Nonetheless, many people were dismayed by the mammoth security operation that accompanied Chen's visit. A cordon sanitaire was set up around all the sites that Chen visited, and attempts at peaceful protest inside the cordon were met with swift and decisive action. National flags were confiscated or their holders hustled away (see video), while people wearing "Taiwan is my country" T-shirts were stopped, questioned, and in some cases also ordered to leave. Perhaps the most disturbing scene occurred outside a music store located near one of the hotels where Chen was enjoying a banquet with some businessmen and KMT bigwigs. Videos of the incident (originally broadcast on the 東森 and 中天 networks) show people dancing in the streets to the sounds of the "Song of Taiwan", with the atmosphere being almost carnival-like...until a group of uniformed and plain-clothed policemen entered the store, instructed the owner to shut off its sound system, and attempted to close its doors. Apparently someone had filed a noise complaint, but loudness is a daily fact of life here and it is rare for the police to respond with such vigor.
The tone of the protests turned decidedly negative following that particular incident, which, along with the numerous state attempts to curtail peaceful expressions of free speech, prompted over 200 students to stage a sit-in outside the Executive Yuan to protest what they perceived to be excessive use of force by the police. After being hauled away by the police (videos can be found on TVBS and 華視), the students moved the protest to Liberty Plaza (自由廣場). The KMT has responded by pointing out that the sit-in was illegal, but it should also be noted that under current Taiwan law the police have the power to approve or reject applications for public demonstrations, as well as arrest those who subsequently engage in acts of protest.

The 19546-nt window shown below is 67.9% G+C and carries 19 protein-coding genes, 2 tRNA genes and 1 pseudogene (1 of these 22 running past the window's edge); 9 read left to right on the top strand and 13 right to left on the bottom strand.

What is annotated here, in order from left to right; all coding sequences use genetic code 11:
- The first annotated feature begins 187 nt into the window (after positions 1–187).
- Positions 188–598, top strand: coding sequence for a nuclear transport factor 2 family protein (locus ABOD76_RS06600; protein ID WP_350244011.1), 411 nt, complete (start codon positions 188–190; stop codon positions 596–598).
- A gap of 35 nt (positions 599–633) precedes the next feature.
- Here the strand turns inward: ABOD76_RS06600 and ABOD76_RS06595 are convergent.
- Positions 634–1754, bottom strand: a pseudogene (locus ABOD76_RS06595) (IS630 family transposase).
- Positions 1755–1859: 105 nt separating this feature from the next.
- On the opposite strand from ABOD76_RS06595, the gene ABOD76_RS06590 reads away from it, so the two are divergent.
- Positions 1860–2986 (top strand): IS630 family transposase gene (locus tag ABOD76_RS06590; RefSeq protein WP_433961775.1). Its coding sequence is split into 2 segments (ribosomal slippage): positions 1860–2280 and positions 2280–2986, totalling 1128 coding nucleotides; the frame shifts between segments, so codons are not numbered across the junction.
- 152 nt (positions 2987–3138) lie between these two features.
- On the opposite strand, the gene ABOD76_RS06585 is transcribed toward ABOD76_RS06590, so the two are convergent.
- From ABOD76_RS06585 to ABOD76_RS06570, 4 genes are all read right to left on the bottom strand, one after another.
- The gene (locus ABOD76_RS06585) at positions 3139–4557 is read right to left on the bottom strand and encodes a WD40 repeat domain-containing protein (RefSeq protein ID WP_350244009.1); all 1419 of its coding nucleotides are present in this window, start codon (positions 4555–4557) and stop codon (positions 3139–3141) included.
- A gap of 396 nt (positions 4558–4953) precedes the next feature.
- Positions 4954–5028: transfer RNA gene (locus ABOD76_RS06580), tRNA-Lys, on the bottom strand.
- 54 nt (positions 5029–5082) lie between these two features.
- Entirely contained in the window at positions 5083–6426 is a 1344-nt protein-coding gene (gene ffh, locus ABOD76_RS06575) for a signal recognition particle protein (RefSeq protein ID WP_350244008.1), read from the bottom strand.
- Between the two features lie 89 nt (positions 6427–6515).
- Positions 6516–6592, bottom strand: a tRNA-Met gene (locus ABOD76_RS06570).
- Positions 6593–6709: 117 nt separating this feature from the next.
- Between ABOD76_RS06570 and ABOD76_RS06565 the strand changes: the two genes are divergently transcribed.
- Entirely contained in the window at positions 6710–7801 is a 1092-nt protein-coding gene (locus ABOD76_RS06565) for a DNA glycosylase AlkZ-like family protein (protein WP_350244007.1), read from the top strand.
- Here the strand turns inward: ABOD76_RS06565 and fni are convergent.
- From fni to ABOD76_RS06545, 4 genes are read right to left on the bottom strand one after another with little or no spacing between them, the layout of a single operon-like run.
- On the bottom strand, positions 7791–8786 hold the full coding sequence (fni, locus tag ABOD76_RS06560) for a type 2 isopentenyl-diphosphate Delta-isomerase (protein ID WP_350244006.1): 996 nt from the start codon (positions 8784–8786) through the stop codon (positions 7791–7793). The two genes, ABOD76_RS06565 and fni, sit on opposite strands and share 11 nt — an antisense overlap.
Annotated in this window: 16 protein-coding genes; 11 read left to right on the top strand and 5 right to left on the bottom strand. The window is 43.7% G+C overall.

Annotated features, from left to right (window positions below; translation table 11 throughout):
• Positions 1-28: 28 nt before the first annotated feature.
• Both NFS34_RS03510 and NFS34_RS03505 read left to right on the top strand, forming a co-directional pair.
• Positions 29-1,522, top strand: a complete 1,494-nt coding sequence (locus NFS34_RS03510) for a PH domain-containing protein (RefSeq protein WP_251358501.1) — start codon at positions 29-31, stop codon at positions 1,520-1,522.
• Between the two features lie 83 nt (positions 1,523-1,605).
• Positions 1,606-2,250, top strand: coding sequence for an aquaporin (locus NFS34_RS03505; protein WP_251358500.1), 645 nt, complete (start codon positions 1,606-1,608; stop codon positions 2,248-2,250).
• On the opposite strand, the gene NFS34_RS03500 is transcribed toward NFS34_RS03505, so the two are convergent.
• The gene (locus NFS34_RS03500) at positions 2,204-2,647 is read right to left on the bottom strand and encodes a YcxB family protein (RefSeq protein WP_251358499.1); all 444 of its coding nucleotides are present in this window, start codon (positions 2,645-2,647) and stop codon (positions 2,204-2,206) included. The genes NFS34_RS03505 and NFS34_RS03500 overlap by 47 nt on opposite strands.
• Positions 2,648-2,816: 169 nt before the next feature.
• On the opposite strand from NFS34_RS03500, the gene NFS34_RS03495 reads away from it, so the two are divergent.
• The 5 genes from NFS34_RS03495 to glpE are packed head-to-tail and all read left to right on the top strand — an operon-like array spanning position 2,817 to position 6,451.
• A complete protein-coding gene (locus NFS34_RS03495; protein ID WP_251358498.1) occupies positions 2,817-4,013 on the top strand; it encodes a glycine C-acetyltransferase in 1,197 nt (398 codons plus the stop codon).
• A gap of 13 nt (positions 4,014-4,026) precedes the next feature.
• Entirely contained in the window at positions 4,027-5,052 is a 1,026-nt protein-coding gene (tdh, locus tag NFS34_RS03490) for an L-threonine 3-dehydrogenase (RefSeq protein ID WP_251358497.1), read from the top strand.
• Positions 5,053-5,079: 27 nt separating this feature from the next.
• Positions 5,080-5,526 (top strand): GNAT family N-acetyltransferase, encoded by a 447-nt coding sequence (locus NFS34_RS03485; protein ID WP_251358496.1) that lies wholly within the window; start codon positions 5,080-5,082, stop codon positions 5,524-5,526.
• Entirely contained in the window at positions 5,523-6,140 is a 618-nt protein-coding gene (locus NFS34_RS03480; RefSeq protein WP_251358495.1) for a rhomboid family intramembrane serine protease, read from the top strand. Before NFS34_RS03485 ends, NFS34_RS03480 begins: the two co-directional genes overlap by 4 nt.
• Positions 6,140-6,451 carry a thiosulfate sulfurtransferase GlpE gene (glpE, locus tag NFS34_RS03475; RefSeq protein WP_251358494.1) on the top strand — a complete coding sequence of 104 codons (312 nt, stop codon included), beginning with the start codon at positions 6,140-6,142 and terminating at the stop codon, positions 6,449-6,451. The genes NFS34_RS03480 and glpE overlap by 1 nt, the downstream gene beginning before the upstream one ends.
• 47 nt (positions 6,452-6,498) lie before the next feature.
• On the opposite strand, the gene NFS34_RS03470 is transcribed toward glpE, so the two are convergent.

Now that the violence has ended, another issue that has moved into the spotlight involves the rapid-fire detention of numerous current and former DPP officials, some of whom have been held incommunicado without being formally charged. The situation has prompted a number of scholars and experts, including former Far Eastern Economic Review bureau chief Julian Baum and former American Institute in Taiwan chairman Nat Bellocchi, to publish an open letter on the "erosion of justice in Taiwan". In addition, one of the detainees, Yunlin County Commissioner Su Chih-fen 蘇治芬, refused offers of bail and launched a hunger strike to protest her treatment, which has now resulted in her hospitalization. There now seems scant hope of achieving any form of transitional justice (轉型正義), especially with the return of hero worship of the Chiang's and the restoration of the name Chiang Kai-shek Memorial Hall (國立中正紀念堂)
Some people claim that Taiwan is returning to the dark days of martial law and authoritarian rule. This is a gross and unfair exaggeration. Instead, what we are witnessing now seems more like the late 1980s, when democratization was just beginning but the KMT still held an overwhelming monopoly on power, with the executive branch displaying unbridled arrogance and the judicial branch running amok. One of the few ways for opposition elements to express their concerns was through street protests, some of which unfortunately turned violent and were soon followed by crackdowns launched under the banner of "law and order".
Whatever the future may hold, the current situation represents a great shame and loss of face for a country that has prided itself on its tolerance of free expression and respect for human rights. For its part, the opposition needs to follow the path of non-violence so clearly laid out by renowned leaders like Mahatma Gandhi and Martin Luther King. As for the government, it has an obligation to show greater restraint in the face of peaceful protests, as well as respect the views and needs of those with legitimate concerns about the state of the nation.